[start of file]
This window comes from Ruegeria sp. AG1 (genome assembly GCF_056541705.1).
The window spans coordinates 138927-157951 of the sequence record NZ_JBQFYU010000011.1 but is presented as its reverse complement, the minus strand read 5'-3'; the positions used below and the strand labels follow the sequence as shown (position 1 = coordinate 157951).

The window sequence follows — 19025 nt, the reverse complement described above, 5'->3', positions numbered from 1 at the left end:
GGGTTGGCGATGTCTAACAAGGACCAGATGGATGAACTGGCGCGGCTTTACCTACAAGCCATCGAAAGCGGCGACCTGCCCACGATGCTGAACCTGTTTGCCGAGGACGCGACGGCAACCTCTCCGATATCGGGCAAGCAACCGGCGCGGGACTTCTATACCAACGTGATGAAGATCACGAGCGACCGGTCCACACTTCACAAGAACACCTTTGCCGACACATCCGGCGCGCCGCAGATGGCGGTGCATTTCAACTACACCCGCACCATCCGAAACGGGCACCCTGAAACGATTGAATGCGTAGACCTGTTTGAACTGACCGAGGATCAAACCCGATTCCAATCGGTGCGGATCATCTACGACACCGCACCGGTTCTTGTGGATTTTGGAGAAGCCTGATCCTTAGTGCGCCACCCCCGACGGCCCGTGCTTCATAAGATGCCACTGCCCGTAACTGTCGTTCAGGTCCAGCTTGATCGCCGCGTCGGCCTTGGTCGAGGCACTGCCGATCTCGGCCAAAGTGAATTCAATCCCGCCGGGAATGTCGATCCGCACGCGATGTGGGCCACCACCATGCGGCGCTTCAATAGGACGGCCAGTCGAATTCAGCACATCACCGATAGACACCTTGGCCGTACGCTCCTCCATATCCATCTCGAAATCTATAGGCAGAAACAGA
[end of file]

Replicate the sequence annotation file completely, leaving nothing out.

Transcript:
This window comes from Ruegeria sp. AG1 (genome assembly GCF_056541705.1).
The window spans coordinates 138927-157951 of the sequence record NZ_JBQFYU010000011.1 but is presented as its reverse complement, the minus strand read 5'-3'; the positions used below and the strand labels follow the sequence as shown (position 1 = coordinate 157951).

The window sequence follows — 19025 nt, the reverse complement described above, 5'->3', positions numbered from 1 at the left end:
GGGTTGGCGATGTCTAACAAGGACCAGATGGATGAACTGGCGCGGCTTTACCTACAAGCCATCGAAAGCGGCGACCTGCCCACGATGCTGAACCTGTTTGCCGAGGACGCGACGGCAACCTCTCCGATATCGGGCAAGCAACCGGCGCGGGACTTCTATACCAACGTGATGAAGATCACGAGCGACCGGTCCACACTTCACAAGAACACCTTTGCCGACACATCCGGCGCGCCGCAGATGGCGGTGCATTTCAACTACACCCGCACCATCCGAAACGGGCACCCTGAAACGATTGAATGCGTAGACCTGTTTGAACTGACCGAGGATCAAACCCGATTCCAATCGGTGCGGATCATCTACGACACCGCACCGGTTCTTGTGGATTTTGGAGAAGCCTGATCCTTAGTGCGCCACCCCCGACGGCCCGTGCTTCATAAGATGCCACTGCCCGTAACTGTCGTTCAGGTCCAGCTTGATCGCCGCGTCGGCCTTGGTCGAGGCACTGCCGATCTCGGCCAAAGTGAATTCAATCCCGCCGGGAATGTCGATCCGCACGCGATGTGGGCCACCACCATGCGGCGCTTCAATAGGACGGCCAGTCGAATTCAGCACATCACCGATAGACACCTTGGCCGTACGCTCCTCCATATCCATCTCGAAATCTATAGGCAGAAACAGA